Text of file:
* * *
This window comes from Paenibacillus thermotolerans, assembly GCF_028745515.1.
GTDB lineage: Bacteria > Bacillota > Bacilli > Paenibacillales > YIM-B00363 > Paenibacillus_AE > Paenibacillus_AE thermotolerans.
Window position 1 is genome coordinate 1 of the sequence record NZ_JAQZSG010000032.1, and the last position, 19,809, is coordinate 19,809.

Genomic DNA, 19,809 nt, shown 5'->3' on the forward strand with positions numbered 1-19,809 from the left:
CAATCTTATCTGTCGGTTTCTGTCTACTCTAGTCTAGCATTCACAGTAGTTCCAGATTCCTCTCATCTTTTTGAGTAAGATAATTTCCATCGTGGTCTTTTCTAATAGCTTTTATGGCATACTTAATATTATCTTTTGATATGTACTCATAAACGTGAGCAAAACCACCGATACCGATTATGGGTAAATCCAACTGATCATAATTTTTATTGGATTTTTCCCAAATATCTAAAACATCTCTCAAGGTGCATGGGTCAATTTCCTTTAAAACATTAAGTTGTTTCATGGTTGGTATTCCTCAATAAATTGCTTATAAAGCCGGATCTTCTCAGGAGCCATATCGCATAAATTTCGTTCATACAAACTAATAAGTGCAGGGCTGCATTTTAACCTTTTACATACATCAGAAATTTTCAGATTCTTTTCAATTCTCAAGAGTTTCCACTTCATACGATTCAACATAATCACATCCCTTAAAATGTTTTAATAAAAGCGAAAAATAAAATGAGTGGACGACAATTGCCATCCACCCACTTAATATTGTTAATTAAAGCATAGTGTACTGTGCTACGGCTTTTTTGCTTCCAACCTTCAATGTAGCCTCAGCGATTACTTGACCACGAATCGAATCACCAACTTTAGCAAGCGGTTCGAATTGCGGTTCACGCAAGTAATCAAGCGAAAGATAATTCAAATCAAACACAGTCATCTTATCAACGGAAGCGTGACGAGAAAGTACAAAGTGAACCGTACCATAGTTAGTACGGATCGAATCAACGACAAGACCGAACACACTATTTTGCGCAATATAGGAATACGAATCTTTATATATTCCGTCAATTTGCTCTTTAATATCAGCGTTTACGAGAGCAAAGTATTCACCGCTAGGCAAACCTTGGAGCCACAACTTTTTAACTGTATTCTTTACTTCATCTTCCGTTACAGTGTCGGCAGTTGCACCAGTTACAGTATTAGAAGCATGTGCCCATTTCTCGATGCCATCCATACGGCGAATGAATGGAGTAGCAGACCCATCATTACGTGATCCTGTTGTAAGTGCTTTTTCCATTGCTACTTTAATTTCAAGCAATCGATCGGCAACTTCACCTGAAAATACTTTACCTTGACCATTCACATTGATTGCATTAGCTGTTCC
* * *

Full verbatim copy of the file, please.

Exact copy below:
This window comes from Paenibacillus thermotolerans, assembly GCF_028745515.1.
GTDB lineage: Bacteria > Bacillota > Bacilli > Paenibacillales > YIM-B00363 > Paenibacillus_AE > Paenibacillus_AE thermotolerans.
Window position 1 is genome coordinate 1 of the sequence record NZ_JAQZSG010000032.1, and the last position, 19,809, is coordinate 19,809.

Genomic DNA, 19,809 nt, shown 5'->3' on the forward strand with positions numbered 1-19,809 from the left:
CAATCTTATCTGTCGGTTTCTGTCTACTCTAGTCTAGCATTCACAGTAGTTCCAGATTCCTCTCATCTTTTTGAGTAAGATAATTTCCATCGTGGTCTTTTCTAATAGCTTTTATGGCATACTTAATATTATCTTTTGATATGTACTCATAAACGTGAGCAAAACCACCGATACCGATTATGGGTAAATCCAACTGATCATAATTTTTATTGGATTTTTCCCAAATATCTAAAACATCTCTCAAGGTGCATGGGTCAATTTCCTTTAAAACATTAAGTTGTTTCATGGTTGGTATTCCTCAATAAATTGCTTATAAAGCCGGATCTTCTCAGGAGCCATATCGCATAAATTTCGTTCATACAAACTAATAAGTGCAGGGCTGCATTTTAACCTTTTACATACATCAGAAATTTTCAGATTCTTTTCAATTCTCAAGAGTTTCCACTTCATACGATTCAACATAATCACATCCCTTAAAATGTTTTAATAAAAGCGAAAAATAAAATGAGTGGACGACAATTGCCATCCACCCACTTAATATTGTTAATTAAAGCATAGTGTACTGTGCTACGGCTTTTTTGCTTCCAACCTTCAATGTAGCCTCAGCGATTACTTGACCACGAATCGAATCACCAACTTTAGCAAGCGGTTCGAATTGCGGTTCACGCAAGTAATCAAGCGAAAGATAATTCAAATCAAACACAGTCATCTTATCAACGGAAGCGTGACGAGAAAGTACAAAGTGAACCGTACCATAGTTAGTACGGATCGAATCAACGACAAGACCGAACACACTATTTTGCGCAATATAGGAATACGAATCTTTATATATTCCGTCAATTTGCTCTTTAATATCAGCGTTTACGAGAGCAAAGTATTCACCGCTAGGCAAACCTTGGAGCCACAACTTTTTAACTGTATTCTTTACTTCATCTTCCGTTACAGTGTCGGCAGTTGCACCAGTTACAGTATTAGAAGCATGTGCCCATTTCTCGATGCCATCCATACGGCGAATGAATGGAGTAGCAGACCCATCATTACGTGATCCTGTTGTAAGTGCTTTTTCCATTGCTACTTTAATTTCAAGCAATCGATCGGCAACTTCACCTGAAAATACTTTACCTTGACCATTCACATTGATTGCATTAGCTGTTCC